Doubt has been cast on ambitious proposals to transform the borough’s prison after suggestions were raised it had problems with asbestos.
Academic Dr David Scott, who is one of the most prominent voices in the campaign against the rebuilding and possible expansion of HMP Hindley, is seeking urgent clarification from the authorities over the state of the buildings.
He has now submitted Freedom of Information (FOI) requests to get answers from the authorities on whether a huge and expensive clean-up will be needed.
The Ministry of Justice (MoJ) would only say that asbestos was not holding up any planning application to transform HMP Hindley.
Dr Scott had wondered why Wigan Council had not received any plans more than two months after the Government had announced the prison investment.
He said: “I have been informed that although in the 1990s asbestos was removed from the roofs of A,B,C and D wings it is still highly prevalent in a number of buildings.
“There are immediate concerns here about the demolition of the buildings, which would obviously disturb any asbestos which it seems highly likely is still there.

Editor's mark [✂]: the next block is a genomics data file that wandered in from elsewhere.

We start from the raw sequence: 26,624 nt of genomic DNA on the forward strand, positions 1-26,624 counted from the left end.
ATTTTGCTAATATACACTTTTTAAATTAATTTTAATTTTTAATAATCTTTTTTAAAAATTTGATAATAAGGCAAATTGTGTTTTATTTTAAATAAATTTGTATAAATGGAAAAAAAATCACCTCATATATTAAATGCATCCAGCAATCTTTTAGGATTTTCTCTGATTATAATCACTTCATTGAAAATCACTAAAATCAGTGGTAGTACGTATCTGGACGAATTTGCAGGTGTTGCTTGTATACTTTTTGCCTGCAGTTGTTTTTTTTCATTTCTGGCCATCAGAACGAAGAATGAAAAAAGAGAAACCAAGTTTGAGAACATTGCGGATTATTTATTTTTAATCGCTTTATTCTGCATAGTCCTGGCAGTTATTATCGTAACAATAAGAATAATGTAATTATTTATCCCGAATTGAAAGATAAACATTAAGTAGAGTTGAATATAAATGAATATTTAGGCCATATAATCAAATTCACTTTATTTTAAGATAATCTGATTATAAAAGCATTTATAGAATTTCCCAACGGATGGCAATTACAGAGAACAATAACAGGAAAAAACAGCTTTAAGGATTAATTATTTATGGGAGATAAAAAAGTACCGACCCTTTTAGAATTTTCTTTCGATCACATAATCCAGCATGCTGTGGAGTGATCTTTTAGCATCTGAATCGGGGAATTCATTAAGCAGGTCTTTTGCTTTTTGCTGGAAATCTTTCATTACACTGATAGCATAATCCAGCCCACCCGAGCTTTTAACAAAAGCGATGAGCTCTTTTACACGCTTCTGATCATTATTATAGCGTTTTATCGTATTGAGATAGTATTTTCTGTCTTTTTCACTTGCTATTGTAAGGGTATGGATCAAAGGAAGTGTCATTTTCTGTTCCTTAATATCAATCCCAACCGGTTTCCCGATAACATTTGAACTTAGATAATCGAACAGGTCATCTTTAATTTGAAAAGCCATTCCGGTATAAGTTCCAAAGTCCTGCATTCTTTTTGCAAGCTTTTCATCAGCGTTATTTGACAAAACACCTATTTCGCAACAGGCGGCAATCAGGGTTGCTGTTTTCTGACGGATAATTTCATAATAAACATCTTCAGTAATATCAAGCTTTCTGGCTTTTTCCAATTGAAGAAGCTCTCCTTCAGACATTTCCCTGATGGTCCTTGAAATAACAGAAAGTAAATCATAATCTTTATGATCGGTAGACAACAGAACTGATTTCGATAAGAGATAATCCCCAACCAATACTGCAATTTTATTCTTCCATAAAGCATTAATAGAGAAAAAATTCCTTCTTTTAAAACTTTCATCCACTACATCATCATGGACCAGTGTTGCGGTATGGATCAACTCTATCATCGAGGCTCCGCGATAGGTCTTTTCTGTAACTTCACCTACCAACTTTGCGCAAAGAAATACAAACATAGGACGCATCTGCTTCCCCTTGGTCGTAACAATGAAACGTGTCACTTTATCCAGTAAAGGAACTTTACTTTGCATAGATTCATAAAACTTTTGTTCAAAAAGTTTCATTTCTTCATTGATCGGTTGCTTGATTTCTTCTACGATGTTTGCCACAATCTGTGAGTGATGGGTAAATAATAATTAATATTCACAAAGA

“What are the health and safety and cost implications around this going to be? It’s something to monitor.”
A public meeting on the possible expansion of HMP Hindley was also taking place this week at Bickershaw Labour Club.
Dr Scott and other speakers on Thursday night addressed possible connections between austerity and the decision to create more prison places by ministers.
However, he said it was equally important that Wiganers living closest to the jail got the chance to have their say.
Dr Scott had written to local councillors inviting them to attend and a statement from Makerfield MP Yvonne Fovargue was expected to be read out.
Dr Scott said: “It’s absolutely crucial for the local people of Bickershaw to raise their voices at this point so they can then feed back into the different democratic processes at the council such as planning.
“When we leafletted about the meeting people didn’t really want a large prison but we need to know what the local community thinks about it and how strongly they feel.”